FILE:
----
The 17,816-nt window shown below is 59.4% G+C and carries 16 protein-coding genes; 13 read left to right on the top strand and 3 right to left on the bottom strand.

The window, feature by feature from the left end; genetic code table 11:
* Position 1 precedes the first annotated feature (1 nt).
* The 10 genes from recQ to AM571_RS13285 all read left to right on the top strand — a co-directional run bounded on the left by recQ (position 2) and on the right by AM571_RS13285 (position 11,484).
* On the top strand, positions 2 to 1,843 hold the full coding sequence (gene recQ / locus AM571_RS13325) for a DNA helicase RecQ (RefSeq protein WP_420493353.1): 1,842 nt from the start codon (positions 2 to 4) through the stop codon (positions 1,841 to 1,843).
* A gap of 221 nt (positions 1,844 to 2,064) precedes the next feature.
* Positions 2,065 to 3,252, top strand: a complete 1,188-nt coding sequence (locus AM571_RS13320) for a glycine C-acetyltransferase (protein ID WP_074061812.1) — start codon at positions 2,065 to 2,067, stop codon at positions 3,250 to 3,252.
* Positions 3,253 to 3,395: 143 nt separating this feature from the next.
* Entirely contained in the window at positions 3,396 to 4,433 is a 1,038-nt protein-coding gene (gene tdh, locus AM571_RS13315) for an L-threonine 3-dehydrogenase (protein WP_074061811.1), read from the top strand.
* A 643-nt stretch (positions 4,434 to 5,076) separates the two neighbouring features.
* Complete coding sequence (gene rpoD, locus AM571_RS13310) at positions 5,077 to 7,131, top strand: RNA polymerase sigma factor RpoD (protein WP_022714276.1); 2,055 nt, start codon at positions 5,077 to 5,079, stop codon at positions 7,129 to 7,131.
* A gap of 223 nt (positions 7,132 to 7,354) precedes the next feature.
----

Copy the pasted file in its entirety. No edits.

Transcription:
The 17,816-nt window shown below is 59.4% G+C and carries 16 protein-coding genes; 13 read left to right on the top strand and 3 right to left on the bottom strand.

The window, feature by feature from the left end; genetic code table 11:
* Position 1 precedes the first annotated feature (1 nt).
* The 10 genes from recQ to AM571_RS13285 all read left to right on the top strand — a co-directional run bounded on the left by recQ (position 2) and on the right by AM571_RS13285 (position 11,484).
* On the top strand, positions 2 to 1,843 hold the full coding sequence (gene recQ / locus AM571_RS13325) for a DNA helicase RecQ (RefSeq protein WP_420493353.1): 1,842 nt from the start codon (positions 2 to 4) through the stop codon (positions 1,841 to 1,843).
* A gap of 221 nt (positions 1,844 to 2,064) precedes the next feature.
* Positions 2,065 to 3,252, top strand: a complete 1,188-nt coding sequence (locus AM571_RS13320) for a glycine C-acetyltransferase (protein ID WP_074061812.1) — start codon at positions 2,065 to 2,067, stop codon at positions 3,250 to 3,252.
* Positions 3,253 to 3,395: 143 nt separating this feature from the next.
* Entirely contained in the window at positions 3,396 to 4,433 is a 1,038-nt protein-coding gene (gene tdh, locus AM571_RS13315) for an L-threonine 3-dehydrogenase (protein WP_074061811.1), read from the top strand.
* A 643-nt stretch (positions 4,434 to 5,076) separates the two neighbouring features.
* Complete coding sequence (gene rpoD, locus AM571_RS13310) at positions 5,077 to 7,131, top strand: RNA polymerase sigma factor RpoD (protein WP_022714276.1); 2,055 nt, start codon at positions 5,077 to 5,079, stop codon at positions 7,129 to 7,131.
* A gap of 223 nt (positions 7,132 to 7,354) precedes the next feature.